“They say it was a godforsaken place and that was how it felt, as if it was a place God didn’t want to know, it was too bad. It was basically friendship, supporting each other together that got us through.”
While on one journey to the showers Iby was hit on the leg by a German soldier for lapping rainwater from a puddle, tearing the muscle.
Iby volunteered to leave the camp on a labour transport to go and work as a nurse in an armaments factory in Lippstadt in Germany.
But with allied forces closing in they were told to leave there and follow some SS men to Bergen Belsen on foot.
They had to march in the dark and were hidden in barns during the day, Iby suspects to hide from the German population ‘what was going on’. Those who lagged behind were shot and Iby needed the help of friends to keep up because of the injury to her leg.
After five nights they reached Kunitz where they were told to lie down in a field. And then the soldiers disappeared as they had seen American troops closing in.
“Hundreds of women in rags jumped out of the field and surrounded the tanks. I don’t know what the feeling of the Americans was but it must have been an unforgettable event for them, it certainly was for us.”
However the troops were part of a pincer movement and the survivors were told it would be several days before the town would be occupied by Allied Forces. Iby was taken to a nearby farm house where she was presented with a special gift.
“At the table in the centre of the room was an elderly man, a woman and a little girl. She whispered something to her mother and the mother nodded and she came to me with her hand held out and in her hand was a painted egg and she said ‘It is Easter Sunday’. Any day is nice to be liberated on but for it to be Easter Sunday was rather special.”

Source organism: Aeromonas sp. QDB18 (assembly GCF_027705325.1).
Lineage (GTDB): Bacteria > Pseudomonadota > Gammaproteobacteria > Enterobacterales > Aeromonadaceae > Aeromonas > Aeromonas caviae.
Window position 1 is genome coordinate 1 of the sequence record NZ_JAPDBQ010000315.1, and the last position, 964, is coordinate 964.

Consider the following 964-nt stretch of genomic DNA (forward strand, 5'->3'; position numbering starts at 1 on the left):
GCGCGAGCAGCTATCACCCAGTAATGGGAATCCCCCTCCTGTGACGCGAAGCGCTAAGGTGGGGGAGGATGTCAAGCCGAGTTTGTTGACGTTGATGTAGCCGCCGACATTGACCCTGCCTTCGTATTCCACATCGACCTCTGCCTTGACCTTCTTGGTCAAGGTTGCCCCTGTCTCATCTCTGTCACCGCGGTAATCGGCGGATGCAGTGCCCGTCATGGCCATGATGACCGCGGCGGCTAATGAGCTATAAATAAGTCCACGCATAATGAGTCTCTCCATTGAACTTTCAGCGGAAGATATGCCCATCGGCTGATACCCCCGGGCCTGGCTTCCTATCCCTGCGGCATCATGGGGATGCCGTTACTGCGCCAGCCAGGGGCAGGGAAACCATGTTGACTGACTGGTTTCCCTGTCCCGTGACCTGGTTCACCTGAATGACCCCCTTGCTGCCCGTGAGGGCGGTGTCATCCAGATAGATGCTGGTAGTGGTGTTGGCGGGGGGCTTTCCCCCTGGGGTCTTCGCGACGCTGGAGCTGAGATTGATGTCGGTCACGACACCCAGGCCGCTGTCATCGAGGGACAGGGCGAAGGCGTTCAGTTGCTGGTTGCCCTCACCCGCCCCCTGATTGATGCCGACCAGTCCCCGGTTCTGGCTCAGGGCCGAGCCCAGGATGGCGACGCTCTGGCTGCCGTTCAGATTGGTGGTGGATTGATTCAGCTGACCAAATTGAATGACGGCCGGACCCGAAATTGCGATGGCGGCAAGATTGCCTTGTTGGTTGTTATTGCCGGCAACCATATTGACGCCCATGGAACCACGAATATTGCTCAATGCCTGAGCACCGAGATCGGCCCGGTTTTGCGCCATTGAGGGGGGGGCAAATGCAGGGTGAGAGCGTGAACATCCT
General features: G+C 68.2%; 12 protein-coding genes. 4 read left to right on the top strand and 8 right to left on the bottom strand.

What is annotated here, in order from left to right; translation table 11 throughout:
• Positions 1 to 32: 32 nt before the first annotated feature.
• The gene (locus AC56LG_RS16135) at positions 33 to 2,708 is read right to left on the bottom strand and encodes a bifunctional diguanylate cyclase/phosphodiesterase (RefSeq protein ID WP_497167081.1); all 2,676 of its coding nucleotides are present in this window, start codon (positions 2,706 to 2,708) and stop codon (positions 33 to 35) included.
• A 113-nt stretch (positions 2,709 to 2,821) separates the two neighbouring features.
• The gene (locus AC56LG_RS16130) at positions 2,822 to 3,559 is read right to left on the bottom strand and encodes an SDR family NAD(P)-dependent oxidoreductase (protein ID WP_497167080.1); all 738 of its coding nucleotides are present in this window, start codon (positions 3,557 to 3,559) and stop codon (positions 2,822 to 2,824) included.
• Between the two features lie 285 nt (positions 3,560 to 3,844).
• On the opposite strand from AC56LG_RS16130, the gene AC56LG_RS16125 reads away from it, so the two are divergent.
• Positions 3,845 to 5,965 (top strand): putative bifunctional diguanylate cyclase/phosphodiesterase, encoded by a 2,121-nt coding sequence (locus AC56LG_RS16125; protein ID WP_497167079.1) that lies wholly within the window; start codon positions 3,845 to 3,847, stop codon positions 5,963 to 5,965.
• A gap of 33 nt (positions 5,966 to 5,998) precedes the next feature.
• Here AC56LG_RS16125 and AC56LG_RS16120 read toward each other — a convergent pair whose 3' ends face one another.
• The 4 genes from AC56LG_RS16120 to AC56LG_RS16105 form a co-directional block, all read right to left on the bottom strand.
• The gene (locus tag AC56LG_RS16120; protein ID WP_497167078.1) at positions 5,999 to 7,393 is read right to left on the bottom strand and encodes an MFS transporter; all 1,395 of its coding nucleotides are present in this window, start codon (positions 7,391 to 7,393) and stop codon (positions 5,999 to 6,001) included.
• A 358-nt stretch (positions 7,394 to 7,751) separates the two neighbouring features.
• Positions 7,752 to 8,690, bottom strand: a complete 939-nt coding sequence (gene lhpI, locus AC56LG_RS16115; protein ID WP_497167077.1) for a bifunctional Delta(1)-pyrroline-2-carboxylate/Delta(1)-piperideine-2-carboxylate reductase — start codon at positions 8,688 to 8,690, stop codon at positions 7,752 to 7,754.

Iby could not face going back to any kind of holding camp once British forces had occupied the town and so instead used her language skills to work for the Military Government and Control Commission from April 1945 until September 1946.
It was there she met her husband Bert, a British Army officer, and they were married in Bratislava December 1946 and later made a life in England. She also found out her mother, brother and cousin had survived the Holocaust but her father had been gassed on October 24, 1944 at Auschwitz, just before the Germans destroyed the gas chamber and crematorium.
Although it remains a painful story to recall, Iby is determined to continue to tell it for as long as she can, for she is yet to be convinced mankind has learned its lesson.
And the rise in popularity of right wing political parties across Europe, fuelled by struggling economies, is a warning the world needs to take heed of.
“You don’t have to be German to be a Nazi. We still have the equivalent event today all over the world.” she said.
“We have to teach young people that 11th commandment, that under the skin we are all the same and they have to learn to accept and value difference – being different makes life interesting.
“Unless we can instil that in young people and counter the fanatical ideology that can be input in to their minds mankind is going to be an extinct species, we are going to kill each other off, there won’t be a human being.”